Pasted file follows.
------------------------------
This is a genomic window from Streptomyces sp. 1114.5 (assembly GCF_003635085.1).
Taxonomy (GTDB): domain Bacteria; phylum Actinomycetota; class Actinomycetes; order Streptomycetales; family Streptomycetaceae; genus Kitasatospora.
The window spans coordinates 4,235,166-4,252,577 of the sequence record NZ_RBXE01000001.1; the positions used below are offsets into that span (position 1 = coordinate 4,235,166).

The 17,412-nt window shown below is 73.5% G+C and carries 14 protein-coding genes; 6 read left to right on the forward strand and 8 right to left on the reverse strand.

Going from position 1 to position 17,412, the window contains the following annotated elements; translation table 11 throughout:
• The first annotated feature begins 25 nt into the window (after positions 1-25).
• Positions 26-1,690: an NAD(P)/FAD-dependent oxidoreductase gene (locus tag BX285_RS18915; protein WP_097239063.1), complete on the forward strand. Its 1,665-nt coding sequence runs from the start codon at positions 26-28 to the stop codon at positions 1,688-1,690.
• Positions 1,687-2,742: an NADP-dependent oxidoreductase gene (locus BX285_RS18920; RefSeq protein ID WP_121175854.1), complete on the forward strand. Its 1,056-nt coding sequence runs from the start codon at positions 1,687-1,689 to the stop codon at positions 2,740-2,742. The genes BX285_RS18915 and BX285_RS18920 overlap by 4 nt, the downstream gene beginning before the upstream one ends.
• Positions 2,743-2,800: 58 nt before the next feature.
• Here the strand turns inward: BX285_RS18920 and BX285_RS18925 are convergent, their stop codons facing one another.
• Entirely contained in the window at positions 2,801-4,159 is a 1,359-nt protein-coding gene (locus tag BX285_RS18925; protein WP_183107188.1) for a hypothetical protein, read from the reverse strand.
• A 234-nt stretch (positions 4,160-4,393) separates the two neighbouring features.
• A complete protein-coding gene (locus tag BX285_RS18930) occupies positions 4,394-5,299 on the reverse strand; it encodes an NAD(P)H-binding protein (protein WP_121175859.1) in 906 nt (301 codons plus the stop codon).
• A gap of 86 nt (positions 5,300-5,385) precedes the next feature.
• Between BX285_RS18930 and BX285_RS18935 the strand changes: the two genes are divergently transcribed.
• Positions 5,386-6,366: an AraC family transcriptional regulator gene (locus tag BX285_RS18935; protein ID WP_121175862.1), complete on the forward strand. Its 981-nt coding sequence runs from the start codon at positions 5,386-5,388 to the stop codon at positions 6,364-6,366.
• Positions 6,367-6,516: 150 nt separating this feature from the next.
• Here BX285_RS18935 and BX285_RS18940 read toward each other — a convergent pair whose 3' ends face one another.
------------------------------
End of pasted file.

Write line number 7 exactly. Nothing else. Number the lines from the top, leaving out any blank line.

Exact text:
• Positions 26-1,690: an NAD(P)/FAD-dependent oxidoreductase gene (locus tag BX285_RS18915; protein WP_097239063.1), complete on the forward strand. Its 1,665-nt coding sequence runs from the start codon at positions 26-28 to the stop codon at positions 1,688-1,690.